The Father filed the petition for modification because he felt that alternating primary placement annually was not in Casey's best interests. Although the Father seeks primary placement with him every year in Delaware, his position on appeal is that the Family Court erred by not considering all placement options. His argument on appeal recognizes that, inter alia, primary placement with the Mother in Michigan is also an appropriate option for the Family Court to consider in evaluating Casey's best interests.
Since the Mother did not file a petition for primary placement, we directed the parties to file supplemental memoranda addressing the residential placement options that were available for consideration by the Family Court. In those supplemental memoranda, both parties agree that the Family Court should have considered all residential placement options and then decided which arrangement was in Casey's best interests.
The record reflects that the parties did not make it clear to the Family Court that they agreed all options for residential placement were before it for consideration. It also is unclear whether the Family Court did consider all options. Therefore, this matter will be remanded to the Family Court to: i) report whether it did consider all options; and ii) if it did not, to do so and report its conclusion as to what residential placement arrangement is in Casey's best interests.21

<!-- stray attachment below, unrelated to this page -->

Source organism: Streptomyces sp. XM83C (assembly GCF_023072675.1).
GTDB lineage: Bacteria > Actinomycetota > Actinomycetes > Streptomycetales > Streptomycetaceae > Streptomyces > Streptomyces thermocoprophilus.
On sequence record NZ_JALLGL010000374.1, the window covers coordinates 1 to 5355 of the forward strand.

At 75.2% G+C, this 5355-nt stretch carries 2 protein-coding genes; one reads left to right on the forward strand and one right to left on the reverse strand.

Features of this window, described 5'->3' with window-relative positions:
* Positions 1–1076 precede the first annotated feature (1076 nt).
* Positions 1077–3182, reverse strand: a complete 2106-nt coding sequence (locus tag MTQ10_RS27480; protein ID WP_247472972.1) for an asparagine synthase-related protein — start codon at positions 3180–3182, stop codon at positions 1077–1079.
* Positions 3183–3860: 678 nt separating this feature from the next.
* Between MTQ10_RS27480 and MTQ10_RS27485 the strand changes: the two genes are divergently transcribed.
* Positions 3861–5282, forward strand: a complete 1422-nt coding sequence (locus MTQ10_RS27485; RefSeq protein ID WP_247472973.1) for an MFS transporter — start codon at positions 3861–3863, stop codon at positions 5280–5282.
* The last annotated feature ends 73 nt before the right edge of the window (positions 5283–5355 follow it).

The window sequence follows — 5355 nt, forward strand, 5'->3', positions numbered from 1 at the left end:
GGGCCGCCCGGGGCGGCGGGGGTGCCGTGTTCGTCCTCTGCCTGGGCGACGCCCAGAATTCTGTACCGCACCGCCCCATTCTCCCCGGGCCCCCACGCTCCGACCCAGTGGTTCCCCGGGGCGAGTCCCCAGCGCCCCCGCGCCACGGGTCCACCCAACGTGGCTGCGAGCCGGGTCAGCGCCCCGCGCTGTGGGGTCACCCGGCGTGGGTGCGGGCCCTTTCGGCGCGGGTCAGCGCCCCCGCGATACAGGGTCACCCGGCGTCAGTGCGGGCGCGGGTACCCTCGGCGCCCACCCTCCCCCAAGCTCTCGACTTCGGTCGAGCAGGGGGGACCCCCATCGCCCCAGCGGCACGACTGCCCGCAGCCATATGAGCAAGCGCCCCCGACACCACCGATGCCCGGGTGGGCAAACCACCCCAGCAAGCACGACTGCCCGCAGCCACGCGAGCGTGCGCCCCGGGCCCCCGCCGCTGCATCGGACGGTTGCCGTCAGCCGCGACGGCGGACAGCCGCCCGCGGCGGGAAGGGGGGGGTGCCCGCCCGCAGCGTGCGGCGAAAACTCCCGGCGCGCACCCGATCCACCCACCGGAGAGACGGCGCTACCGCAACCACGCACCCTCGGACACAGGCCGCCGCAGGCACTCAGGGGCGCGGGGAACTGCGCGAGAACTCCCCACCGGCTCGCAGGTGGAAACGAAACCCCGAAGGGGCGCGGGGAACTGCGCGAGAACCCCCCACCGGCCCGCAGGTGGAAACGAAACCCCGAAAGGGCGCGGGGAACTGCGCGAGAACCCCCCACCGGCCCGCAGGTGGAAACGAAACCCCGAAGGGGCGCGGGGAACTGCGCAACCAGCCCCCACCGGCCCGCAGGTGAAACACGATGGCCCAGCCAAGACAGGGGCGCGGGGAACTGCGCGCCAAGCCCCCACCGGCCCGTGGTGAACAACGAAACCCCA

This matter is remanded to the Family Court for further proceedings in accordance with this opinion. Jurisdiction is retained.22 Within sixty days, the Family Court shall file a report in this Court setting forth its finding of facts and conclusions of law.
1. The Court has assigned pseudonyms to the parties and their minor child pursuant to Supreme Court Rule 7(d).
2. Del.Code Ann. tit. 13, § 729(b) (1999) (“[a]n order entered by the Court by consent of all parties, an interim order or a written agreement between the parties concerning the legal custody of a child or his or her residence may be modified at any time by the Court in accordance with the standards set forth in § 722 of this title.”)